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A Black patient experiences substandard care, highlighting the impact of ongoing discrimination in healthcare. Image generated by MidJourney

Black Americans’ Mistrust in U.S. Healthcare System: A Deep-Rooted Issue

By Darius Spearman (africanelements) | June 17, 2024

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A recent Pew Research Center study reveals that over half of Black adults believe the U.S. healthcare system is designed to hinder their success. This finding underscores a deep-seated mistrust rooted in historical exploitation and ongoing discrimination, which significantly impacts healthcare access and outcomes for the Black community (SOURCE: Pew Research Center).

Historical Exploitation and Unethical Medical Practices

The mistrust among Black Americans stems from egregious examples of unethical medical experimentation. Notably, the infamous Tuskegee Syphilis Study, where researchers deliberately withheld treatment from Black men for decades to study disease progression, stands as a stark reminder of medical exploitation. Additionally, the non-consensual use of Henrietta Lacks’ cells for research without her knowledge or permission further exemplifies the systemic abuse faced by Black individuals in the medical field (SOURCE: NIH).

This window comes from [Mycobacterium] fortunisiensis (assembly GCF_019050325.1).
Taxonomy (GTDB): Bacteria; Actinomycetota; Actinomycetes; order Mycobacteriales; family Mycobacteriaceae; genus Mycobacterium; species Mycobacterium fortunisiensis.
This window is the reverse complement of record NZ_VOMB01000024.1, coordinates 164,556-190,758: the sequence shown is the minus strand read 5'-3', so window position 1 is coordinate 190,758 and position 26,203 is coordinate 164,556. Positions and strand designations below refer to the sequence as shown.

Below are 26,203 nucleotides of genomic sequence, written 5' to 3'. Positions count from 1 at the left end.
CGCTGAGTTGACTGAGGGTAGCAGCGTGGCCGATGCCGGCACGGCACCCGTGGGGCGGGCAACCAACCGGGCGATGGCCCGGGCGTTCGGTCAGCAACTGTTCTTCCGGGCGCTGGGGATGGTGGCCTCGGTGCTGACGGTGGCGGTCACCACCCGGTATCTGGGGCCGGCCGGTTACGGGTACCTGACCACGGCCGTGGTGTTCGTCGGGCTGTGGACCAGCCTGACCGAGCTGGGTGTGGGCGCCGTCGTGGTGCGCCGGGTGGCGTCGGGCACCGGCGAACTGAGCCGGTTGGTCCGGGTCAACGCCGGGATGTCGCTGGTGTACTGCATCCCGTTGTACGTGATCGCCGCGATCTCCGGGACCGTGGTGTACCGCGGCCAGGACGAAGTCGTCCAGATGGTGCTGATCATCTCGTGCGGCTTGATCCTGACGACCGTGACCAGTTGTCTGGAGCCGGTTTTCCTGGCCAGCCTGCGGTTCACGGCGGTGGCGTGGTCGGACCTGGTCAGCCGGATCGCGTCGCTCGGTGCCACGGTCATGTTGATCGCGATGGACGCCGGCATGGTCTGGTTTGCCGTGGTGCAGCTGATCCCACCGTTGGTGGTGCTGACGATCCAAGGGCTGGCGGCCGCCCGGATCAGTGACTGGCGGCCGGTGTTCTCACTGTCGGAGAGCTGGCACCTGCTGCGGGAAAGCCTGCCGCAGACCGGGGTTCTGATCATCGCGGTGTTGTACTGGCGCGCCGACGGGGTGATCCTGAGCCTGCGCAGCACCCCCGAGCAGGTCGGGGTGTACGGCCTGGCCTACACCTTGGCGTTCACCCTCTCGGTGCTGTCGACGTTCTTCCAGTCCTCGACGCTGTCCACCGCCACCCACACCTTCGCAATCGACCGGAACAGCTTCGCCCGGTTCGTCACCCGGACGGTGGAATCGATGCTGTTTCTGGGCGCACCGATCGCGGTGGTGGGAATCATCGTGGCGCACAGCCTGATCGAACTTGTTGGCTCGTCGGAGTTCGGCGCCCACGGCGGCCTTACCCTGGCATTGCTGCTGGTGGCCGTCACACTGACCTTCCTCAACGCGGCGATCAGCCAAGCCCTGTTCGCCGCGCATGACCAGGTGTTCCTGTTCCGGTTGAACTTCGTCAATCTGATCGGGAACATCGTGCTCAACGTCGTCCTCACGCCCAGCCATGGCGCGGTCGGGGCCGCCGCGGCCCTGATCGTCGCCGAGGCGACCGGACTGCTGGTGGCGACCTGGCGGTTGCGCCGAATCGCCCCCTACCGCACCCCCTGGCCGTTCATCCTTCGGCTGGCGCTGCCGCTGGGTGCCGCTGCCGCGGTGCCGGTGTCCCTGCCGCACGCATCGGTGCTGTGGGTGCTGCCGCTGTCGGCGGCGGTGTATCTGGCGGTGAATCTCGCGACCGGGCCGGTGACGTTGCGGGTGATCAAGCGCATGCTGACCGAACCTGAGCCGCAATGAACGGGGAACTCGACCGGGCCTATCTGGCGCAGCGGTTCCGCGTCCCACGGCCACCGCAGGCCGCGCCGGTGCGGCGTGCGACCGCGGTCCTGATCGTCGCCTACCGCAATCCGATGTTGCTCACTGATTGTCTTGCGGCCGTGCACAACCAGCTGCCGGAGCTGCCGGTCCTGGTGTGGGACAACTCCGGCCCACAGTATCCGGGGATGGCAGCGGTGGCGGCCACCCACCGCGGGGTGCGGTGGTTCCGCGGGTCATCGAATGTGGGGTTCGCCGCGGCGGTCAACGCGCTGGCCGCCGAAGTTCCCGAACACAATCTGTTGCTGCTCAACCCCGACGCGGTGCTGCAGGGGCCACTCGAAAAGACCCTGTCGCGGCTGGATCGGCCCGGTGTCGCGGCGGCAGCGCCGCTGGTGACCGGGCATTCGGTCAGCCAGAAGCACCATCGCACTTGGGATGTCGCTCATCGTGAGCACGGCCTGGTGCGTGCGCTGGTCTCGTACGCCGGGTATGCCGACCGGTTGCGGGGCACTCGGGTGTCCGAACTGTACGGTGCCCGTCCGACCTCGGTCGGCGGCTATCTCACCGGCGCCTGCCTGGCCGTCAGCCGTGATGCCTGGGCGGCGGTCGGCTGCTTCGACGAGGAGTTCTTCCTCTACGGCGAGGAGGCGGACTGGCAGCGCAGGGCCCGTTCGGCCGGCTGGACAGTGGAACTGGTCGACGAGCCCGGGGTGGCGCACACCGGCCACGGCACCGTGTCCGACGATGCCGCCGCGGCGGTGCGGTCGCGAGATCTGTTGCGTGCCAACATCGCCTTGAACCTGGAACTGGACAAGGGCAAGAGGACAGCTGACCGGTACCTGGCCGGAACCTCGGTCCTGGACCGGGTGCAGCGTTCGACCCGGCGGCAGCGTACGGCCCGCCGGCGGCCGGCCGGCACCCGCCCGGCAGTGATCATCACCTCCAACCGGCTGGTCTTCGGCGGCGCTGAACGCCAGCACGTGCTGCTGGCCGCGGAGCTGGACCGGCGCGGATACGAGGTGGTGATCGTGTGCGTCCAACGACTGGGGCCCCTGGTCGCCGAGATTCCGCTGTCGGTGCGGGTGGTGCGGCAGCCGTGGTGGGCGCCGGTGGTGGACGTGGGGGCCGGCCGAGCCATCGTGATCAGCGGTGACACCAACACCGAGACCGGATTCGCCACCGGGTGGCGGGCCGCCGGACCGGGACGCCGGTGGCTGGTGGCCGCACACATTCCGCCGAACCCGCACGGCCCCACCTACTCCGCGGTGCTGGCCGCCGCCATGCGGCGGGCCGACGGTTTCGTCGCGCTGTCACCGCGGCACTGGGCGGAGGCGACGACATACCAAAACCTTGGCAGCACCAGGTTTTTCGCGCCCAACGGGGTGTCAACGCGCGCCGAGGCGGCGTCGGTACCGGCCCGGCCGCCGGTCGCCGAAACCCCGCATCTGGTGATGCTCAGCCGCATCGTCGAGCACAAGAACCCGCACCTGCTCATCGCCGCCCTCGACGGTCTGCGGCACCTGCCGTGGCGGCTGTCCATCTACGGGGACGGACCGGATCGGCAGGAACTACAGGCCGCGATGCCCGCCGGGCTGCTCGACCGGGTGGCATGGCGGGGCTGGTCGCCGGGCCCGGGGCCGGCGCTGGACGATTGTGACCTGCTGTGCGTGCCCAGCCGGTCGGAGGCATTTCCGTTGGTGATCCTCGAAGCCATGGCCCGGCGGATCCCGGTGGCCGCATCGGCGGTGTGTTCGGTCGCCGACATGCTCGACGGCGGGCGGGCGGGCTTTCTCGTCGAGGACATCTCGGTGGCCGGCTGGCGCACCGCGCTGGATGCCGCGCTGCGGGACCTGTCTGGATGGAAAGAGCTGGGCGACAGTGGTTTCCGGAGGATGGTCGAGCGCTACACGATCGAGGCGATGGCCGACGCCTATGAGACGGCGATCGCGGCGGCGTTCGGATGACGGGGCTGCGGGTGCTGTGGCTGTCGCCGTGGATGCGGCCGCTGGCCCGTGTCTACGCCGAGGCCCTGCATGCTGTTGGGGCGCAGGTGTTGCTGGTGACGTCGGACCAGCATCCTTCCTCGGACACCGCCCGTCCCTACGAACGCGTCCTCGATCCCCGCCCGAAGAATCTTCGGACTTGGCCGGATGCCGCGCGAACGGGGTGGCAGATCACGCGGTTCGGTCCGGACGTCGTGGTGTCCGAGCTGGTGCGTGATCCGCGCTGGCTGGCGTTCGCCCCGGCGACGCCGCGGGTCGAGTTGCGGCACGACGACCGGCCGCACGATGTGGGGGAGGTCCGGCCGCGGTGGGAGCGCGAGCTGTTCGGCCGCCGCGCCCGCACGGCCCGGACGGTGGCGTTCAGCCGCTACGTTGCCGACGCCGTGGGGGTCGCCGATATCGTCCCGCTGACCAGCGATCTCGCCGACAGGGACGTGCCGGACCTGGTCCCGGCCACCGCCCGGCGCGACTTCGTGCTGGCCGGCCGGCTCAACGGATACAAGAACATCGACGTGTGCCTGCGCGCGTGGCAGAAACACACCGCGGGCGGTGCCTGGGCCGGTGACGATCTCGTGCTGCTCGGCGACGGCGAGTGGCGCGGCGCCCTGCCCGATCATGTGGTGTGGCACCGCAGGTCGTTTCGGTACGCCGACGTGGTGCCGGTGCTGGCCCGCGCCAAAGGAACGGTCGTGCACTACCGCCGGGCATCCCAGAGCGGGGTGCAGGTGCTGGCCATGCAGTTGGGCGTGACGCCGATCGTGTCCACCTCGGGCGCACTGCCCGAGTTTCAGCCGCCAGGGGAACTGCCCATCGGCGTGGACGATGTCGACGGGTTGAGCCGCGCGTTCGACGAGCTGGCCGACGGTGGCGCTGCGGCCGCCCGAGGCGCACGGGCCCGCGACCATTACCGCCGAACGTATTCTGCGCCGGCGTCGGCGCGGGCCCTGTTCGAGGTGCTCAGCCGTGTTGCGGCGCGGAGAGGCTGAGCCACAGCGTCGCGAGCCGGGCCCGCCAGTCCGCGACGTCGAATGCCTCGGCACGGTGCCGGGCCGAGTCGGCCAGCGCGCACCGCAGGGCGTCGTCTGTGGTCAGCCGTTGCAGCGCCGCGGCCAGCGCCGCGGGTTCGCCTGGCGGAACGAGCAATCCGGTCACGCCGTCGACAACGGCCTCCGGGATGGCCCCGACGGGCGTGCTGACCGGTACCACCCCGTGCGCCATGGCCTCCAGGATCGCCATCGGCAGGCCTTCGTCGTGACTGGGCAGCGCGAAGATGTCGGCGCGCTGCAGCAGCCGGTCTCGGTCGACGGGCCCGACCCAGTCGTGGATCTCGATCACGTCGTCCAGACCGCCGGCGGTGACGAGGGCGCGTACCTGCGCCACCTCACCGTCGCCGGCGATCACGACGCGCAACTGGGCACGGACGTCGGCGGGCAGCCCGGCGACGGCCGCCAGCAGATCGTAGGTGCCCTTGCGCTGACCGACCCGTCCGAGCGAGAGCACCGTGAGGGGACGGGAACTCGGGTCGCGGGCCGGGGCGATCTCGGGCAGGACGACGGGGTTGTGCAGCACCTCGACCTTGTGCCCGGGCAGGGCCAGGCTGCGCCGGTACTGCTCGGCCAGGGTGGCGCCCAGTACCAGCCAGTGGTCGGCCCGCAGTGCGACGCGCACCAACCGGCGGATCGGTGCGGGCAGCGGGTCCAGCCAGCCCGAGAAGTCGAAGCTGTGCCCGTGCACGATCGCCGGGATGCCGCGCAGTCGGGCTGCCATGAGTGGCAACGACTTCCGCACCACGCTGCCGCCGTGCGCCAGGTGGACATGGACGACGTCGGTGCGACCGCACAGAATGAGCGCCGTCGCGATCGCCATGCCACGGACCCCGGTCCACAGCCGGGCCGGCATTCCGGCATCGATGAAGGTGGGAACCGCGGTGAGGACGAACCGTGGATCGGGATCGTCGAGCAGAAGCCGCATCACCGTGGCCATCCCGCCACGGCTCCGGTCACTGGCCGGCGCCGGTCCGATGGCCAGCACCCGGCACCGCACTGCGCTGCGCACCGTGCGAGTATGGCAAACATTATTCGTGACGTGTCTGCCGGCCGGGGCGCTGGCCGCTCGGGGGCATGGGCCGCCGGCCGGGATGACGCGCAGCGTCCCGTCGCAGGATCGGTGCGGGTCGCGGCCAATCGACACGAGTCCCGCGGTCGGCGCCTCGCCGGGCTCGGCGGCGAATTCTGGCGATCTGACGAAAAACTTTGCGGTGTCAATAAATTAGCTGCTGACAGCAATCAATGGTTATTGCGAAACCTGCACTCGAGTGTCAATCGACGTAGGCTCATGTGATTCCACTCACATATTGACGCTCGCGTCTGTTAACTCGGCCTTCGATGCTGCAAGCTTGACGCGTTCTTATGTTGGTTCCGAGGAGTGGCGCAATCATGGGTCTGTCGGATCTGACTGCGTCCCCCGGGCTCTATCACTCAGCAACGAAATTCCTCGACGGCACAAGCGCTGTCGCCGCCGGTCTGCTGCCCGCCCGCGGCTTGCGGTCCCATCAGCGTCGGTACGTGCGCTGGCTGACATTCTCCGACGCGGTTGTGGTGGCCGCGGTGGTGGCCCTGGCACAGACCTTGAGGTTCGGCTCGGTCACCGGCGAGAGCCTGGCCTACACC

The Impact of Discrimination on Healthcare Access and Outcomes

Ongoing discrimination continues to affect healthcare access and outcomes for Black Americans. Studies show that Black patients often receive lower-quality care compared to their white counterparts. This disparity results in worse health outcomes and a higher prevalence of chronic conditions among Black individuals (SOURCE: Commonwealth Fund).

Key Statistics Highlighting Racial Disparities in Healthcare

The recent Pew Research Center study reveals that over half of Black adults believe the U.S. healthcare system is designed to hinder their success (SOURCE: Pew Research Center). This belief reflects a broader mistrust rooted in historical exploitation and ongoing discrimination. Several key statistics underscore the pervasive racial inequities in healthcare access, treatment, and outcomes.

Bar chart comparing life expectancy at birth, showing Black people have a life expectancy of 70.8 years, while white people have 76.4 years. Source: Kaiser Family Foundation. URL:
Black people have a shorter life expectancy at birth compared to white people highlighting racial health disparities

Access to Care and Health Outcomes

A significant 63% of Black adults say having less access to care is a major reason for worse health outcomes among Black people compared to other groups. Another 22% consider it a minor reason (SOURCE: Pew Research Center). This limited access contributes to disparities in health outcomes, such as higher rates of chronic conditions and lower life expectancy.

Maternal and Infant Health Disparities

African American women face severe disparities in maternal health. They are three times more likely to die of pregnancy-related causes than white women (SOURCE: The Century Foundation). Additionally, the African American infant mortality rate is twice the rate for white infants, highlighting significant inequities in early life health outcomes (SOURCE: The Century Foundation).